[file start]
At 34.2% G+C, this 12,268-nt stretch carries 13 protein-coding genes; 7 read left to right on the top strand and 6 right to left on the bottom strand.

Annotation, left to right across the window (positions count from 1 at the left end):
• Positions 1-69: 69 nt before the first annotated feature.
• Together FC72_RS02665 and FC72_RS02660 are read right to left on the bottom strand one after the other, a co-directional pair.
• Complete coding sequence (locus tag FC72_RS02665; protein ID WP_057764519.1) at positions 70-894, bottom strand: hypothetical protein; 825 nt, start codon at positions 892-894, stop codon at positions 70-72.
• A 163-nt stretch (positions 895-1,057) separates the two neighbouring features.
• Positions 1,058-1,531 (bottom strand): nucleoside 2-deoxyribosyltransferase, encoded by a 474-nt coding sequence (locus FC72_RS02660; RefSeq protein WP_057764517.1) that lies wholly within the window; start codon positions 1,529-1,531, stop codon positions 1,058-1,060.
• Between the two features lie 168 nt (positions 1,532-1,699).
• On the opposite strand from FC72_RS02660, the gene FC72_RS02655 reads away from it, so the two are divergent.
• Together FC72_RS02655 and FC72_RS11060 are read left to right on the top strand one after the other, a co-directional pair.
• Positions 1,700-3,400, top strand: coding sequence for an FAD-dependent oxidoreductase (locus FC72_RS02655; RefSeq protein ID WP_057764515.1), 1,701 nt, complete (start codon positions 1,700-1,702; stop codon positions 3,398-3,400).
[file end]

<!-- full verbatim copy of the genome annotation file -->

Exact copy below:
At 34.2% G+C, this 12,268-nt stretch carries 13 protein-coding genes; 7 read left to right on the top strand and 6 right to left on the bottom strand.

Annotation, left to right across the window (positions count from 1 at the left end):
• Positions 1-69: 69 nt before the first annotated feature.
• Together FC72_RS02665 and FC72_RS02660 are read right to left on the bottom strand one after the other, a co-directional pair.
• Complete coding sequence (locus tag FC72_RS02665; protein ID WP_057764519.1) at positions 70-894, bottom strand: hypothetical protein; 825 nt, start codon at positions 892-894, stop codon at positions 70-72.
• A 163-nt stretch (positions 895-1,057) separates the two neighbouring features.
• Positions 1,058-1,531 (bottom strand): nucleoside 2-deoxyribosyltransferase, encoded by a 474-nt coding sequence (locus FC72_RS02660; RefSeq protein WP_057764517.1) that lies wholly within the window; start codon positions 1,529-1,531, stop codon positions 1,058-1,060.
• Between the two features lie 168 nt (positions 1,532-1,699).
• On the opposite strand from FC72_RS02660, the gene FC72_RS02655 reads away from it, so the two are divergent.
• Together FC72_RS02655 and FC72_RS11060 are read left to right on the top strand one after the other, a co-directional pair.
• Positions 1,700-3,400, top strand: coding sequence for an FAD-dependent oxidoreductase (locus FC72_RS02655; RefSeq protein ID WP_057764515.1), 1,701 nt, complete (start codon positions 1,700-1,702; stop codon positions 3,398-3,400).